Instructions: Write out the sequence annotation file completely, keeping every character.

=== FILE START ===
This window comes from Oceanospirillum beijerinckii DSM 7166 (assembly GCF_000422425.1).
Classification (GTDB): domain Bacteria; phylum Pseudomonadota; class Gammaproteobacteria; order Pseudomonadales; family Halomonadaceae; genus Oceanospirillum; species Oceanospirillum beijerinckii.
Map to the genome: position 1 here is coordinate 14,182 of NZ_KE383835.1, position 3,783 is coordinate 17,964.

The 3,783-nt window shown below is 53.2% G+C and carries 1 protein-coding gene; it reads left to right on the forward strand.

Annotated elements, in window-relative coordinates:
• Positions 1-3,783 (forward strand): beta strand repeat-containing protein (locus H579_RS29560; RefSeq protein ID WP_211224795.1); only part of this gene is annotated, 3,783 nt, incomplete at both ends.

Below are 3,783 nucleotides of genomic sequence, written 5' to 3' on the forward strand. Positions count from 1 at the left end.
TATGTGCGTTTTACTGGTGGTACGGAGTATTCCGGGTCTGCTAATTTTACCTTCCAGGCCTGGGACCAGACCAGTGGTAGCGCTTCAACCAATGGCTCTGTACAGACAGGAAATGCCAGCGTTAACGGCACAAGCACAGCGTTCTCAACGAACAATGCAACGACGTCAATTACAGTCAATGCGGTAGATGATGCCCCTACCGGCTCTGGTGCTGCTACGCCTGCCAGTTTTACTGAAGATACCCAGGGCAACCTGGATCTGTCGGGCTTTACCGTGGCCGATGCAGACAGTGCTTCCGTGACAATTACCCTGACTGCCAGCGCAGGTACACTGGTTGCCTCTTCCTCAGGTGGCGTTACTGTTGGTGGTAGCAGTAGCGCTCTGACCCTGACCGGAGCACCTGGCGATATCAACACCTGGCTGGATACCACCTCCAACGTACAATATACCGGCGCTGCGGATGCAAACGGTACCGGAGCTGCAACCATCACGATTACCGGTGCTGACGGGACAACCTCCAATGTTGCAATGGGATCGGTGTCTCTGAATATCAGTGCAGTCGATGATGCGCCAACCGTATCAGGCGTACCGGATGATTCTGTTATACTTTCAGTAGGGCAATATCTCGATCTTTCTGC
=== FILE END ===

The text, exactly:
This window comes from Oceanospirillum beijerinckii DSM 7166 (assembly GCF_000422425.1).
Classification (GTDB): domain Bacteria; phylum Pseudomonadota; class Gammaproteobacteria; order Pseudomonadales; family Halomonadaceae; genus Oceanospirillum; species Oceanospirillum beijerinckii.
Map to the genome: position 1 here is coordinate 14,182 of NZ_KE383835.1, position 3,783 is coordinate 17,964.

The 3,783-nt window shown below is 53.2% G+C and carries 1 protein-coding gene; it reads left to right on the forward strand.

Annotated elements, in window-relative coordinates:
• Positions 1-3,783 (forward strand): beta strand repeat-containing protein (locus H579_RS29560; RefSeq protein ID WP_211224795.1); only part of this gene is annotated, 3,783 nt, incomplete at both ends.

Below are 3,783 nucleotides of genomic sequence, written 5' to 3' on the forward strand. Positions count from 1 at the left end.
TATGTGCGTTTTACTGGTGGTACGGAGTATTCCGGGTCTGCTAATTTTACCTTCCAGGCCTGGGACCAGACCAGTGGTAGCGCTTCAACCAATGGCTCTGTACAGACAGGAAATGCCAGCGTTAACGGCACAAGCACAGCGTTCTCAACGAACAATGCAACGACGTCAATTACAGTCAATGCGGTAGATGATGCCCCTACCGGCTCTGGTGCTGCTACGCCTGCCAGTTTTACTGAAGATACCCAGGGCAACCTGGATCTGTCGGGCTTTACCGTGGCCGATGCAGACAGTGCTTCCGTGACAATTACCCTGACTGCCAGCGCAGGTACACTGGTTGCCTCTTCCTCAGGTGGCGTTACTGTTGGTGGTAGCAGTAGCGCTCTGACCCTGACCGGAGCACCTGGCGATATCAACACCTGGCTGGATACCACCTCCAACGTACAATATACCGGCGCTGCGGATGCAAACGGTACCGGAGCTGCAACCATCACGATTACCGGTGCTGACGGGACAACCTCCAATGTTGCAATGGGATCGGTGTCTCTGAATATCAGTGCAGTCGATGATGCGCCAACCGTATCAGGCGTACCGGATGATTCTGTTATACTTTCAGTAGGGCAATATCTCGATCTTTCTGC